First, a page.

Questions and Answers


HOW MANY YEARS DO I HAVE TO LIVE WITH SOMEONE TO BE CONSIDERED TO BE IN A COMMON LAW RELATIONSHIP?

Common law relationships are not specifically defined.

Unmarried couples have no statutory right to divide property. Factors that create rights of unmarried spouses to the property of the other spouse include the following:
1. the length of the relationship;
2. If you are holding each other out as husband and wife;
3. Whether you have been commingling assets;
4. If you co-own a house;
5. The contributions by one spouse to the assets of the other spouse; and
6. If there a division of labour between spouses (eg. one raises the children, the other works, etc.)

Under the Family Law Act you are a “spouse” if you have either:
1. Lived in a relationship similar to marriage for 3 or more years; or
2. You have lived in a conjugal relationship and have had or adopted a child together.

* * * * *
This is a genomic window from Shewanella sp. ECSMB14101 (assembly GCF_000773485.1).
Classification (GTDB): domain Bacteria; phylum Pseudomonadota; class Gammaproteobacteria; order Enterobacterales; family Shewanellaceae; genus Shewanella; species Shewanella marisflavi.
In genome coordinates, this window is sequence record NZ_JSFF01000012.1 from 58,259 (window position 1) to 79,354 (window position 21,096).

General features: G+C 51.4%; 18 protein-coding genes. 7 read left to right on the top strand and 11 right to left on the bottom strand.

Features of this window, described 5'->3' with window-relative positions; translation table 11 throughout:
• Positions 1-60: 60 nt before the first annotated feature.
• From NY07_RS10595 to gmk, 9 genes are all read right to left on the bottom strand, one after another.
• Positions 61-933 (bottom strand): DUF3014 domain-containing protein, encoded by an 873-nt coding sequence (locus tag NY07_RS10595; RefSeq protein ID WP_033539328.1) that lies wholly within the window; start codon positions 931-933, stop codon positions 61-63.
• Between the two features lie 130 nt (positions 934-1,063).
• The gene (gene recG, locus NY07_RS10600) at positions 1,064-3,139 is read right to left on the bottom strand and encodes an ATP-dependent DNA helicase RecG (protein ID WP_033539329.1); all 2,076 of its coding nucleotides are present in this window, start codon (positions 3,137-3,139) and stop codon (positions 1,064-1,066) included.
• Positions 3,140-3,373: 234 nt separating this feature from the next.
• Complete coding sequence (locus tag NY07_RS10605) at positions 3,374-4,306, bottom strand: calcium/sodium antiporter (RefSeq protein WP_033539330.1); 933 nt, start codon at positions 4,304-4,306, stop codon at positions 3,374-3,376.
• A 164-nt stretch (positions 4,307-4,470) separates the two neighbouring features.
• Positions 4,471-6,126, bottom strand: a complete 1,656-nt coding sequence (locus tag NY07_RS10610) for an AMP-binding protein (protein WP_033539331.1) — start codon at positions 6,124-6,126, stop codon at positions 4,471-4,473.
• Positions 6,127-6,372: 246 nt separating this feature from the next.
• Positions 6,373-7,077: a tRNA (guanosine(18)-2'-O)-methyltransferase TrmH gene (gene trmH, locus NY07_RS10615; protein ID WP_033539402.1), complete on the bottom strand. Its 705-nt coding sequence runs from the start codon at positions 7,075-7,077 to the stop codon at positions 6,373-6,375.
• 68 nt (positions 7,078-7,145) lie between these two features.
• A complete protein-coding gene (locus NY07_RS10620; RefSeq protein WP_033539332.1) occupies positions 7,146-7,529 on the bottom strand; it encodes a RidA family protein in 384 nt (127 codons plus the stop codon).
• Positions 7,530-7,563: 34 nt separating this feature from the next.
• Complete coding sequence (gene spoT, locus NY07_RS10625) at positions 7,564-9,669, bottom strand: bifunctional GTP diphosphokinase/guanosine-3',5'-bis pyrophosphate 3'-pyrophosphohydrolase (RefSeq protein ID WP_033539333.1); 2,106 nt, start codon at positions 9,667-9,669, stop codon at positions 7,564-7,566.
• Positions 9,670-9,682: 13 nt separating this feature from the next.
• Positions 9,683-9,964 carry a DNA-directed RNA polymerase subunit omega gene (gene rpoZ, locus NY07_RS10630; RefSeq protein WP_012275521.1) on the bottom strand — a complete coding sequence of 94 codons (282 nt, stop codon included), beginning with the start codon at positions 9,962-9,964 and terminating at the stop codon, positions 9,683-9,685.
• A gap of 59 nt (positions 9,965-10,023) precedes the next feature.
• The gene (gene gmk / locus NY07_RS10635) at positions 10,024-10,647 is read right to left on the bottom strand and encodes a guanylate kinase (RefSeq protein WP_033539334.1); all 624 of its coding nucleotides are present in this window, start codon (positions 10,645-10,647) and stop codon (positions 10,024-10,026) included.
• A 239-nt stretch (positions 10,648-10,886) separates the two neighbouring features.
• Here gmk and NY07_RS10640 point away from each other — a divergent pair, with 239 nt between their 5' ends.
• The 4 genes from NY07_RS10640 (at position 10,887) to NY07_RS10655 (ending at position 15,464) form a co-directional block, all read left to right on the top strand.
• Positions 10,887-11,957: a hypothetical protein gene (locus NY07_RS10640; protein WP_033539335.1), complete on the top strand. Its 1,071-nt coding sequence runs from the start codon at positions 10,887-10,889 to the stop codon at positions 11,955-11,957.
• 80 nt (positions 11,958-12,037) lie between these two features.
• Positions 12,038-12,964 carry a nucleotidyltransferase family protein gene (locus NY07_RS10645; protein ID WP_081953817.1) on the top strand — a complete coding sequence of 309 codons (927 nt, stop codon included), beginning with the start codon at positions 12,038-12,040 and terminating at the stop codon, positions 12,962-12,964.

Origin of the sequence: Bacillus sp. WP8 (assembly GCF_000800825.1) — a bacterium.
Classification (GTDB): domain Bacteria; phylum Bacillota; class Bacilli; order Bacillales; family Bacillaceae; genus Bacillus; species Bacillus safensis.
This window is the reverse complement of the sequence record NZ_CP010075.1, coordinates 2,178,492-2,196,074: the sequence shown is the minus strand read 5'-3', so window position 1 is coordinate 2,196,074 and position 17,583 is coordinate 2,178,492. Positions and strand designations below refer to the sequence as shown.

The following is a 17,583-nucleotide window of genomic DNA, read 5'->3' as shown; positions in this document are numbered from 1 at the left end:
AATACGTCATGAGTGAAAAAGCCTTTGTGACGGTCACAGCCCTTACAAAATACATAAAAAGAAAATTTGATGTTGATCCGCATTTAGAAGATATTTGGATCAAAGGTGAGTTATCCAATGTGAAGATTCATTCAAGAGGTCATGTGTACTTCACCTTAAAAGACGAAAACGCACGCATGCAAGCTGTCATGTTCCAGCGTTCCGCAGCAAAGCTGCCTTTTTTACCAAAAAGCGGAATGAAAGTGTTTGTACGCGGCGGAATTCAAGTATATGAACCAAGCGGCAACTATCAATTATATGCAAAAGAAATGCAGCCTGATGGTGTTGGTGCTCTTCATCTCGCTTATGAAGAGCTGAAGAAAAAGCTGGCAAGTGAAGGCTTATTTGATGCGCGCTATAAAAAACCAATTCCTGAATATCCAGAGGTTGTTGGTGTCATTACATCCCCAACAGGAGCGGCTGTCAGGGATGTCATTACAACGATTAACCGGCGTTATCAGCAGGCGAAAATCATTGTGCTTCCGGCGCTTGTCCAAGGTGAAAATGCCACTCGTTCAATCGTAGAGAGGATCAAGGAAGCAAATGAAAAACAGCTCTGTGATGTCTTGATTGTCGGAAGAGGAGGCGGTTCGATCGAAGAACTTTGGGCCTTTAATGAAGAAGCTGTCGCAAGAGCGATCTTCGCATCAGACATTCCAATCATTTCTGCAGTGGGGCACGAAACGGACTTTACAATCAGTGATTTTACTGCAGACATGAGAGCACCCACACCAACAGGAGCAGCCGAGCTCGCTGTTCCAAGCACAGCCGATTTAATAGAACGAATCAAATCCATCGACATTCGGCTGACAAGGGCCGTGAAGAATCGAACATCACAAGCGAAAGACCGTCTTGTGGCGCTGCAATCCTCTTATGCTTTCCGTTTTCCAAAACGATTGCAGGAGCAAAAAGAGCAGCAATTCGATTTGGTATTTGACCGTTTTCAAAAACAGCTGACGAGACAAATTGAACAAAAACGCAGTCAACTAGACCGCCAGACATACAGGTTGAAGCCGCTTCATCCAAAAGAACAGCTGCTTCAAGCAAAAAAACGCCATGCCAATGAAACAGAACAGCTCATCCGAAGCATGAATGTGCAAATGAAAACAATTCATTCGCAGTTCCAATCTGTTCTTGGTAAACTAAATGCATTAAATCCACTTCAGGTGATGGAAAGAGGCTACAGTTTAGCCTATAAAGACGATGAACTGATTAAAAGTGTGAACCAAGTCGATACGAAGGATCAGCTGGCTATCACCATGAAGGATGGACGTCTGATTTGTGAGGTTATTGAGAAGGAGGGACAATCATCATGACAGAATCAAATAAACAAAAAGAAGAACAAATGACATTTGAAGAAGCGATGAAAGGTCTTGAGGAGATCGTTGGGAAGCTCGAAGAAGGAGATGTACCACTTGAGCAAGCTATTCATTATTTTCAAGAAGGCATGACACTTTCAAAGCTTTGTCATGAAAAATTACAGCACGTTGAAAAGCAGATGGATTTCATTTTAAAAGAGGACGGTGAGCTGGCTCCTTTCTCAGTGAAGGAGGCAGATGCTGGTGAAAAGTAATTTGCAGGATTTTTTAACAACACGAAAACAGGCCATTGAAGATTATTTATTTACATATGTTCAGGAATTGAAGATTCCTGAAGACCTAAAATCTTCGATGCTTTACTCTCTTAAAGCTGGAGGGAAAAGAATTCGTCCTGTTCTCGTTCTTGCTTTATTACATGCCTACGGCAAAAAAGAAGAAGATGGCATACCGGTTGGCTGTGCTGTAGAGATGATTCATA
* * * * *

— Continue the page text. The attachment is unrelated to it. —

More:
A spouse under the Family Law Act is obligated to support the other spouse to their abilities. A spouse is also obligated to support themselves under the Act. These rules apply to unmarried couples, and the rules for married couples are different. A cohabitation or prenuptial agreement can help protect your assets, and clarify what your obligations are to your spouse if your relationship ends.

To find out more about your rights and obligations please contact me at Kelly Greenway Bruce.

 

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The above information is of a general nature and is not intended to provide legal opinions. Readers should seek professional legal advice on the particular issues which concern them. We would be pleased to elaborate on any information contained above and how it may apply to your specific circumstances.

 

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